The next day things get worse. Almost all the African-American workers at Marshall’s job have quit. He tries to explain to this co-worker what’s happening, and she brags that her family is Ashkenazi Jews. “We were slaves too!” She doesn’t buy his Austro-Hungarian line. Shanequa is now at his workplace with a megaphone shouting out Marshall’s sins for the world to hear. He tries to have a conversation with one of the few African-American workers left as to what to do. He tells her about his experience with black women and that he should just give in. Cut to him talking to his white co-workers telling him to sue. That night, he goes to his wife’s house to see his daughter and his wife tells him about being visited by Shanequa. She starts saying she can’t be associated with him, and when he tries to press her she says: “My family’s from Peru!” “You were white yesterday!” he shouts. She tells him she can’t have anything happen to her finances so the divorce must be finalized. Marshall drives back to his home, and finds Shanequa there with an entire crowd of her friends. One chases after him ominously and he drives away in fear.
The next scene shows him at a cheap motel, utterly at a loss. He breaks down in tears and then goes to the bar to have a drink. A man his own age senses what is wrong and tells him a similar story. “My grandfather said he built himself up on his own. That wasn’t true.” He launches into a monologue about the realities of slavery and what they are between white people and African Americans, ending it saying he will be okay. Then he’s outside by the pool…and the rest I will leave you to find out, only to say in the context of the episode, it makes perfect sense.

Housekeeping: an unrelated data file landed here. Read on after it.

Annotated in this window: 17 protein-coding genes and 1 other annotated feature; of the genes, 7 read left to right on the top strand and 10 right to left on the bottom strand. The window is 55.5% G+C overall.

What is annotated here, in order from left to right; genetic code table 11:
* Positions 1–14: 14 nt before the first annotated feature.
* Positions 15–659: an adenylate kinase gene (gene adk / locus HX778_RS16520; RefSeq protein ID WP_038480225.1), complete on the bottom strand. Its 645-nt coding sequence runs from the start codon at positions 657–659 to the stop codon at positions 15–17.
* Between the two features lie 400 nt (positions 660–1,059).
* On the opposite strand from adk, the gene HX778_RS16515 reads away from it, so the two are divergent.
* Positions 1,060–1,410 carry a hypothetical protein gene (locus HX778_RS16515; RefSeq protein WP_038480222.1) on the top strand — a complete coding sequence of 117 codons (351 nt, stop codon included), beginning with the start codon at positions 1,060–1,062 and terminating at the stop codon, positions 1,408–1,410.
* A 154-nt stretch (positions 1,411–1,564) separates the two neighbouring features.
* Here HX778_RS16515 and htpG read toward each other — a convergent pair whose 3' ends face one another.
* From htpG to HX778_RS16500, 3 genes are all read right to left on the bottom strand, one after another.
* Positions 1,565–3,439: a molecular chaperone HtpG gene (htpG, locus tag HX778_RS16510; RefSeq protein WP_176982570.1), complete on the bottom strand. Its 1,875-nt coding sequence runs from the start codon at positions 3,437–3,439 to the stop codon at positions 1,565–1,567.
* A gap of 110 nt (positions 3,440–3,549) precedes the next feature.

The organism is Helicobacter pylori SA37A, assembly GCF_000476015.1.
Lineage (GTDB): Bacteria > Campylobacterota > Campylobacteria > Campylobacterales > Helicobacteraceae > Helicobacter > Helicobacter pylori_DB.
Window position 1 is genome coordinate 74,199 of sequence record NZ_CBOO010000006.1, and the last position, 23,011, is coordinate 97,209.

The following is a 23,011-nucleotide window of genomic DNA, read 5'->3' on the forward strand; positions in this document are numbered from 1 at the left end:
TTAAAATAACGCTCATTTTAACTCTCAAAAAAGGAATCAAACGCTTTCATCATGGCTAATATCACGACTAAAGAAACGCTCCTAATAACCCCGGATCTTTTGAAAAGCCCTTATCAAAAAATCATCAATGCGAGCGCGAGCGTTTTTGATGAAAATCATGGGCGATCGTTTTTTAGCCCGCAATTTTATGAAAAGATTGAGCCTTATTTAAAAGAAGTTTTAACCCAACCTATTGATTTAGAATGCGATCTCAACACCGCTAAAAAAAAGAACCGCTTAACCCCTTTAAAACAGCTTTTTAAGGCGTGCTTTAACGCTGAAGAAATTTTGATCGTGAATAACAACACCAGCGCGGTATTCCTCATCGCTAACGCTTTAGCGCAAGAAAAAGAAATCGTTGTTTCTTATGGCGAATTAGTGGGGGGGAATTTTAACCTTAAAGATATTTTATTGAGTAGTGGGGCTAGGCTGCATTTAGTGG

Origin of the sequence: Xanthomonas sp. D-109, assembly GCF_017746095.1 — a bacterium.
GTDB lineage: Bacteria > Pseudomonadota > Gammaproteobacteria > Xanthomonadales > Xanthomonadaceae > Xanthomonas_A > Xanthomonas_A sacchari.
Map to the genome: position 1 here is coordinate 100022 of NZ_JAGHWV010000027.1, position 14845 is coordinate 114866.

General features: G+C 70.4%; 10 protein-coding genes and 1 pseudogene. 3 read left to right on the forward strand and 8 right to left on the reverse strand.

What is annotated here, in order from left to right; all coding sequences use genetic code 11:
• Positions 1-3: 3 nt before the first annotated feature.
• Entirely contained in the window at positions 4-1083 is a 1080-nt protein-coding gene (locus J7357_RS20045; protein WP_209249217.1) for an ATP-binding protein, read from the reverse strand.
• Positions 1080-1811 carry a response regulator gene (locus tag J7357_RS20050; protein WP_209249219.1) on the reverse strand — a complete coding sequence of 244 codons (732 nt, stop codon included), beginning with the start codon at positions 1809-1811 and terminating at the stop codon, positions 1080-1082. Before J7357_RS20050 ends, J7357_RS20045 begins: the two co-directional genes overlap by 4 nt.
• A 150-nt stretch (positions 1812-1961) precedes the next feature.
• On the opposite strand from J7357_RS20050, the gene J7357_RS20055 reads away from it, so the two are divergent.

The last scene of the episode shows how far Marshall has fallen and the kind of world he will live in, probably for the rest of his life. I won’t reveal the rest, save that it seems far more optimistic an ending than we got for Three Slaps.
All that said, what is the viewer supposed to make of ‘The Big Payback’ in the context of Atlanta? It clearly doesn’t take place in the same reality as anything we’ve seen and it honestly plays more like the kind of episode you’d expect from a Jordan Peele movie than anything else. (The episode even ends with the same music that ended his brilliant horror film Us) Why did Donald Glover and Hiro Murai choose to make this episode which clearly didn’t have a connection to the previous two episodes? What makes me thing there might be some larger context is the one line of summary I got going in on the guide to the episode: “I was legit scared watching this.” Is this another piece of fiction that we have gotten from Glover and his colleagues; another piece of extraordinary satire like we got from the first season classic ‘B.A.N.’ I still don’t know.
What I am certain of is that Glover, Murai and everybody connected with Atlanta has decided to go into Season 3 and 4 guns blazing, breaking down the few creative boundaries they set up going in the first two seasons. In a way this episode is a mirror to the contour we got of white privilege in last weeks episode: ‘The Old Man and the Tree’, which was more ‘traditional’ but no less hysterical and fascinating. You may have your doubts about the surrealism, but the viewer knows with absolute certainty that there’s nothing like it on television — even compared to other episodes of Atlanta.
My Score: 5 stars.